Lord Hodgson is a Conservative peer.

It is quite understandable, and indeed an attractive reflection of our nationally tolerant attitudes towards new arrivals, that the UK public takes a relaxed view of an increased number of arrivals from Hong Kong – a combination of an understanding of our moral debt and the reputation of the Chinese as industrious and hard working underpins this.

But this short term decision has not been factored in to considerations of the longer-term demographic implications. No-one doubts the positive impact of some immigration, the worry is about scale. When the Blair Government opened the doors to large scale immigration in the late 1990’s the population of the UK was 58.1 million, it is now 66.4 million, an increase of over 8 million.

The Office for National Statistics latest projection for 25 years from now is another increase of five million – before allowing for any substantial number of arrivals from Hong Kong. So in half a century, the population of the UK will have increased by over 20 per cent.

The Government’s short-term arguments focus on the economic advantages – usually measured by growth in GDP. But growth in total GDP is a poor measurement: median GDP per head gives a clearer measurement of economic performance across the whole population. The fact that it has increased little in the last ten years shows that the major beneficiaries of recent demographic change have been the better off amongst the existing population and the new arrivals themselves – and good luck to them.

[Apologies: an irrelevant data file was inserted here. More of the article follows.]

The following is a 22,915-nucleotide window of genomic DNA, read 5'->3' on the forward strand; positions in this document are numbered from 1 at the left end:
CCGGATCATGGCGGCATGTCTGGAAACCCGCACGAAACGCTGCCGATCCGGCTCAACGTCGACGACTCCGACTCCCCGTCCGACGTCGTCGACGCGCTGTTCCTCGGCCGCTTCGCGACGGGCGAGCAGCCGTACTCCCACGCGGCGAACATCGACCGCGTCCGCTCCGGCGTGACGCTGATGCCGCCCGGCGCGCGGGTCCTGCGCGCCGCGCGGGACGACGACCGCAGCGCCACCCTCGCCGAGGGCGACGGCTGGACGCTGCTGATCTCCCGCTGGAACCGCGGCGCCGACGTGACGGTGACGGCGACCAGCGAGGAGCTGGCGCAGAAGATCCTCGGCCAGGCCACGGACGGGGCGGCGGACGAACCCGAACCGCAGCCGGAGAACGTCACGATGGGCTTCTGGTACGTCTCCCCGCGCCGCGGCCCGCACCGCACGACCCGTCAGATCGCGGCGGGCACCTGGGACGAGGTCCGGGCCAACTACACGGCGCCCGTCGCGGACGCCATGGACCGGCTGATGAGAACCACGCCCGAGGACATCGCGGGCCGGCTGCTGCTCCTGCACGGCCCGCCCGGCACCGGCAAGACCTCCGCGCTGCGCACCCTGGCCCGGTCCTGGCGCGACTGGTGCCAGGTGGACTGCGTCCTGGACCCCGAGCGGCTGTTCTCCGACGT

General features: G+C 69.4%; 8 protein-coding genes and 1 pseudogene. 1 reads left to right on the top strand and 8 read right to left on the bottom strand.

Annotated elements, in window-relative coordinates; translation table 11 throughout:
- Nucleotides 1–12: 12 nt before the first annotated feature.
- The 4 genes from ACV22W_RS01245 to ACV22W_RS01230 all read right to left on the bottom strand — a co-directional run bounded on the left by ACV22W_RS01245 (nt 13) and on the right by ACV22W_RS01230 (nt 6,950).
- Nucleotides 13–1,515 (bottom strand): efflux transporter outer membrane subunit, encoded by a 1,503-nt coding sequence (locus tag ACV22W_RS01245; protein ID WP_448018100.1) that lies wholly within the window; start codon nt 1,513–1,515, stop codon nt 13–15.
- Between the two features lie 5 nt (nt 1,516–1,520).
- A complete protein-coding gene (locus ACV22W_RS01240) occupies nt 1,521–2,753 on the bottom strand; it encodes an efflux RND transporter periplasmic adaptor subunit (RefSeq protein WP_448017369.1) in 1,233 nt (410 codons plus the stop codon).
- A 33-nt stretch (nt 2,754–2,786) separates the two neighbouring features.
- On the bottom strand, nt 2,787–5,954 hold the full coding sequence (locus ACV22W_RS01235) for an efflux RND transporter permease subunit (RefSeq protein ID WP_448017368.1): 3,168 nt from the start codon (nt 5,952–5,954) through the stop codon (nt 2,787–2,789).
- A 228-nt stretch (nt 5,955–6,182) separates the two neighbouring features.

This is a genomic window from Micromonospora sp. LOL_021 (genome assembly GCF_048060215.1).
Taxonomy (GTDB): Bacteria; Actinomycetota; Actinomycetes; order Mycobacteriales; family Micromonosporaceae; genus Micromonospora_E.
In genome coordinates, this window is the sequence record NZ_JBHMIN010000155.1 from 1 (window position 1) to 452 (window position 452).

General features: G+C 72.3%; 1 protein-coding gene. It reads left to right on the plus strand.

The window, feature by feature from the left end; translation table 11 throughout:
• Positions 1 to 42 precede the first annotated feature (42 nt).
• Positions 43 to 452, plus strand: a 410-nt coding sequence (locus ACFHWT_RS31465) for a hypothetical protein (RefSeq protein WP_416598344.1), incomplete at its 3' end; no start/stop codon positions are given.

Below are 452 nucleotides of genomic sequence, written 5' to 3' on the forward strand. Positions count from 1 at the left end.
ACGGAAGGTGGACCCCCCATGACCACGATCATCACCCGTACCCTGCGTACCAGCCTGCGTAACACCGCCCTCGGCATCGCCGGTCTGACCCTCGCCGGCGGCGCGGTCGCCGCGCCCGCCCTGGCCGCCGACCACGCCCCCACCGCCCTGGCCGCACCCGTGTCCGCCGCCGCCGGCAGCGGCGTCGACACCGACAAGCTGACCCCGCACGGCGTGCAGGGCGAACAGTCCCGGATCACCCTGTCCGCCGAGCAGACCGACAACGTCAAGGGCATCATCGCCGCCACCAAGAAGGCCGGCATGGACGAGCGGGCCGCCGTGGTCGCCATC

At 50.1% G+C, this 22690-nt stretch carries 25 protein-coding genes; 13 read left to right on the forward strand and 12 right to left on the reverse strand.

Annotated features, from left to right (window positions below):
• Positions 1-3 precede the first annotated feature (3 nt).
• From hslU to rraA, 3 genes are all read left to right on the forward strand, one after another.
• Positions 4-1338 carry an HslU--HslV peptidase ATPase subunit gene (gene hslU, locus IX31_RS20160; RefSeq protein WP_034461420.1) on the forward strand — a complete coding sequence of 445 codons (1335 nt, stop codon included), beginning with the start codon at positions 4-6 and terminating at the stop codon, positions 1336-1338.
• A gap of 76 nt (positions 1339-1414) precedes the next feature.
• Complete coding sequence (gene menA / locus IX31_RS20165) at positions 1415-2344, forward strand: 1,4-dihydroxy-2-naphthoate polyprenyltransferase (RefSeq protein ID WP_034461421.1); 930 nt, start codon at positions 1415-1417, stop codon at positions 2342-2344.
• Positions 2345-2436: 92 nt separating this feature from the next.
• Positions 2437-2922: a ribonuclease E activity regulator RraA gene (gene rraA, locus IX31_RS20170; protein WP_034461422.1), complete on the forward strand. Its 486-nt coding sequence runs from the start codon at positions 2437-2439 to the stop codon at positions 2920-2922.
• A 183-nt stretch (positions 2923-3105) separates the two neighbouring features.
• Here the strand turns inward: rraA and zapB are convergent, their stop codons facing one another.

However, for the young person on a zero hours contract, for a member of a minority community in a low pay, low prospect job or for an over 50 struggling to find a job at all the picture is not so rosy. And this is before the externalities. Of course, the short term focus is on the potential increase in pressure on hospitals, schools and public services generally.

But there are more serious underlying long term trends. For example, we shall run short of water – particularly in the South East – over the next 20 years. And we have to think how we shall be able to feed ourselves in an increasingly uncertain world. Public concern about damage to our environment and our ecology is rising.

There is no way we can expect to house five million more people without the inevitable result increase in urban sprawl – further damaging both. The figures suggest we will have to build over an area the size of Bedfordshire by the 2040’s. New building arouses intense opposition wherever it is planned, and nowhere more than in Tory held shire seats.

The United Kingdom is rich in many, many ways but it is poor in one critical way: we are short of space as a result of us being a small, already relatively crowded, island.

There is an urgent need to establish a cross-departmental body within government to analyse and weigh up these many factors in a transparent evidence-based way. I have long suggested that an office for Demographic Change – on the lines of the Office for Budget Responsibility – would be a good first step.

No-one can fail to feel sympathy for the people of Hong Kong, or indeed for the millions of refugees around the world. But our wish to help needs to be balanced by a consideration of the country we shall be leaving to future generations: demography is indeed destiny.